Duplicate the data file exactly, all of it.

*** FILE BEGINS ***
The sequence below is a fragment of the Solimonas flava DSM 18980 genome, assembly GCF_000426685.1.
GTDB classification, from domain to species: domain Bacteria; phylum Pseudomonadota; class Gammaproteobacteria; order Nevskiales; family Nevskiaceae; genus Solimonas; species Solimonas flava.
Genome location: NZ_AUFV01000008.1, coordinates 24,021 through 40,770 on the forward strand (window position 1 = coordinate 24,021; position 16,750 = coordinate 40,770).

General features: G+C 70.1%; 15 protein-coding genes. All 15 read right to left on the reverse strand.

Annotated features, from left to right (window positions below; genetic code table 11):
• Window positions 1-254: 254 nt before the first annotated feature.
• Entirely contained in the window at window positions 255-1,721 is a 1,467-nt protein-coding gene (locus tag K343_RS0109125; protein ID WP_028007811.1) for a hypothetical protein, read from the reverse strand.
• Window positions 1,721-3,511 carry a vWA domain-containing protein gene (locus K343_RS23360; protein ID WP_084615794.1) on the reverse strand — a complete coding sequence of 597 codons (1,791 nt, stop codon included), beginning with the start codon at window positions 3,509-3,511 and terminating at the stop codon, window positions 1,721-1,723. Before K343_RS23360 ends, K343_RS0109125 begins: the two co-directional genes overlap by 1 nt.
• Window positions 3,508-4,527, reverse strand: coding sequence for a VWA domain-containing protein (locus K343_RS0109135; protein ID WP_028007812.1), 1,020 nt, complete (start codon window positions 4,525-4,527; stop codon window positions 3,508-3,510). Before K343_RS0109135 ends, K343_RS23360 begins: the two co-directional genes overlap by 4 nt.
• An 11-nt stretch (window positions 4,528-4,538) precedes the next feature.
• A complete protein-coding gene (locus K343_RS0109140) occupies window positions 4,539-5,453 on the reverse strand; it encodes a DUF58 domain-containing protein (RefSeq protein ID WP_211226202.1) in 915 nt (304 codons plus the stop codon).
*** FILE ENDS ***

The sequence below is a fragment of the Solimonas flava DSM 18980 genome, assembly GCF_000426685.1.
GTDB classification, from domain to species: domain Bacteria; phylum Pseudomonadota; class Gammaproteobacteria; order Nevskiales; family Nevskiaceae; genus Solimonas; species Solimonas flava.
Genome location: NZ_AUFV01000008.1, coordinates 24,021 through 40,770 on the forward strand (window position 1 = coordinate 24,021; position 16,750 = coordinate 40,770).

General features: G+C 70.1%; 15 protein-coding genes. All 15 read right to left on the reverse strand.

Annotated features, from left to right (window positions below; genetic code table 11):
• Window positions 1-254: 254 nt before the first annotated feature.
• Entirely contained in the window at window positions 255-1,721 is a 1,467-nt protein-coding gene (locus tag K343_RS0109125; protein ID WP_028007811.1) for a hypothetical protein, read from the reverse strand.
• Window positions 1,721-3,511 carry a vWA domain-containing protein gene (locus K343_RS23360; protein ID WP_084615794.1) on the reverse strand — a complete coding sequence of 597 codons (1,791 nt, stop codon included), beginning with the start codon at window positions 3,509-3,511 and terminating at the stop codon, window positions 1,721-1,723. Before K343_RS23360 ends, K343_RS0109125 begins: the two co-directional genes overlap by 1 nt.
• Window positions 3,508-4,527, reverse strand: coding sequence for a VWA domain-containing protein (locus K343_RS0109135; protein ID WP_028007812.1), 1,020 nt, complete (start codon window positions 4,525-4,527; stop codon window positions 3,508-3,510). Before K343_RS0109135 ends, K343_RS23360 begins: the two co-directional genes overlap by 4 nt.
• An 11-nt stretch (window positions 4,528-4,538) precedes the next feature.
• A complete protein-coding gene (locus K343_RS0109140) occupies window positions 4,539-5,453 on the reverse strand; it encodes a DUF58 domain-containing protein (RefSeq protein ID WP_211226202.1) in 915 nt (304 codons plus the stop codon).